Protecting American Samoa's Coral Reefs One Rain Garden at a Time
American Samoa is home to diverse and beautiful coral reef ecosystems. On the island of Tutuila, the Faga'alu watershed is a priority site identified by local resource managers and is the focus of NOAA and U.S Coral reef Task Force efforts to reduce the impacts of land-based sources of pollution to the region's coral reefs.
Land-based sources of pollution, from things like agricultural and stormwater runoff, deforestation, coastal development, etc., can disrupt coral growth and reproduction, disturb ecological function, and cause disease.
To help tackle the issue, NOAA and local partners are training residents in Tutuila on how to properly install rain gardens to filter stormwater runoff before it enters a coral reef area.
Click through the images below to see how a community came together to reduce pollution from the land and conserve their coral reefs!
Partners include: NOAA Coral Reef Conservation Program, National Fish and Wildlife Foundation, Horsley Witten Group, American Samoa Coral Reef Advisory Group, Faga'alu Village, Land Grant, and Samoa Maritime Company.
Diverse and beautiful reefs
Photo 1/6 : American Samoa is home to diverse and beautiful coral reef ecosystems that protect the territory's coasts and play an important cultural role. Land-based sources of pollution, such as polluted stormwater runoff, can have negative impacts on coral reefs and the marine life they support. Photo: NOAA
Rain gardens and coral conservation
Photo 2/6 : Rain gardens are landscaped depressions designed to absorb stormwater runoff from rooftops, driveways, roads, parking lots, and compacted lawns. Photo: NOAA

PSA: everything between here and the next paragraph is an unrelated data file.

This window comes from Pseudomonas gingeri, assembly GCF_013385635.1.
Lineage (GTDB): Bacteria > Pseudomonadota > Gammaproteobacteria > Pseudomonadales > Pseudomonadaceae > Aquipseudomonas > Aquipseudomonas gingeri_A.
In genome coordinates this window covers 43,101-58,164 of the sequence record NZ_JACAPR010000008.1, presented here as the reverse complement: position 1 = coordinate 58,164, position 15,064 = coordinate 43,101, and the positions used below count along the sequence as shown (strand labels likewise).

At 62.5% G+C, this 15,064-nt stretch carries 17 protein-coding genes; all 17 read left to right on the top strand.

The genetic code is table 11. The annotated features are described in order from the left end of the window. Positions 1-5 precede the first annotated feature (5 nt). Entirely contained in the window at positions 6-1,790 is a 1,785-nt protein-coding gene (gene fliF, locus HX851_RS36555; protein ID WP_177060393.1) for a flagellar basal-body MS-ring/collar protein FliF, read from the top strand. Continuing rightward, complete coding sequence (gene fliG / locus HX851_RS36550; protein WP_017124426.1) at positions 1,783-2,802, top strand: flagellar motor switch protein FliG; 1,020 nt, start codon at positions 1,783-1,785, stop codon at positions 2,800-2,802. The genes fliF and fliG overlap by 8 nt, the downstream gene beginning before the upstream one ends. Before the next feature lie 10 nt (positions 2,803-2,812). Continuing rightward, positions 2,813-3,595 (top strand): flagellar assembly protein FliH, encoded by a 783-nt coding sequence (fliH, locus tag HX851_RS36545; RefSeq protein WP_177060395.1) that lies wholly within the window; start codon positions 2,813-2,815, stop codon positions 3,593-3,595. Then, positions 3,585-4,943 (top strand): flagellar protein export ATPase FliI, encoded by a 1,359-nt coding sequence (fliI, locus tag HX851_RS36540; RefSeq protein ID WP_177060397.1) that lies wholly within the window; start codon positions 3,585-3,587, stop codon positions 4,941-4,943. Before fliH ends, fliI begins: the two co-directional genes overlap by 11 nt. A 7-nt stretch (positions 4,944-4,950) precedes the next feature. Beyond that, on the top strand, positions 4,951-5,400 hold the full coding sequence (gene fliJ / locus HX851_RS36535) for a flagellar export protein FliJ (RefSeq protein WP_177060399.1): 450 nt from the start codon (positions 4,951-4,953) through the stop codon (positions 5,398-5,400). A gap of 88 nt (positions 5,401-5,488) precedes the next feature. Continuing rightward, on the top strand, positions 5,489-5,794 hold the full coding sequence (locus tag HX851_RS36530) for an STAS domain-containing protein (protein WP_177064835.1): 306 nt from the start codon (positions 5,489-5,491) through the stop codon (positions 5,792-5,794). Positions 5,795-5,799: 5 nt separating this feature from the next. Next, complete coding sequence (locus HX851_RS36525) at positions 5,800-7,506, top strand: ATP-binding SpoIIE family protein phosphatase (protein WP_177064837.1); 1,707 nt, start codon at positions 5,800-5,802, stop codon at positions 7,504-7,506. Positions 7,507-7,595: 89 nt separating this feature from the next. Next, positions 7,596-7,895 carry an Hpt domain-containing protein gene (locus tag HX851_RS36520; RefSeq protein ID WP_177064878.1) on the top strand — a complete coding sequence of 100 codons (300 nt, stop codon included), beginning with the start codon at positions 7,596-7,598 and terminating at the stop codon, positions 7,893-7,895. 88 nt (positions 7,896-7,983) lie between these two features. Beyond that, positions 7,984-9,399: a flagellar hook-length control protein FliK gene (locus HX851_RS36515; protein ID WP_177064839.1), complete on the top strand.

Rain garden basics
Photo 3/6 : Teams of specialists met with community members for a two-day rain garden installation clinic. The workshop included a rain garden 101 classroom session on everything from site selection and design to installation and maintenance. Photo: NOAA
Photo 4/6 : Once the classroom portion of the workshop was finished, it was time for everyone to get their hands dirty! Teams carefully surveyed the site at Faga'alu Beach Park, marked the perimeter and began excavations. Photo: NOAA
Let the planting begin!
Photo 5/6 : With shovels in hand, the community began planting carefully selected native plants. Mulch, sod, and rocks were added to protect the plants, trap rainwater, and stabilize the construction. Photo: NOAA
Setting the stage for future rain gardens in American Samoa
Photo 6/6 : The final result is both a beautiful addition to the community and an effective tool to tackle the impacts of runoff on Faga'alu's coral reefs. Groups in Tutuila plan to take what they learned and install future rain gardens around the island. Plans are already underway to identify other sites that could benefit from a rain garden. Photo: NOAA
The NOAA Coral Reef Conservation Program was established in 2000 by the Coral Reef Conservation Act. Headquartered in Silver Spring, Maryland, the program is part of NOAA's Office for Coastal Management.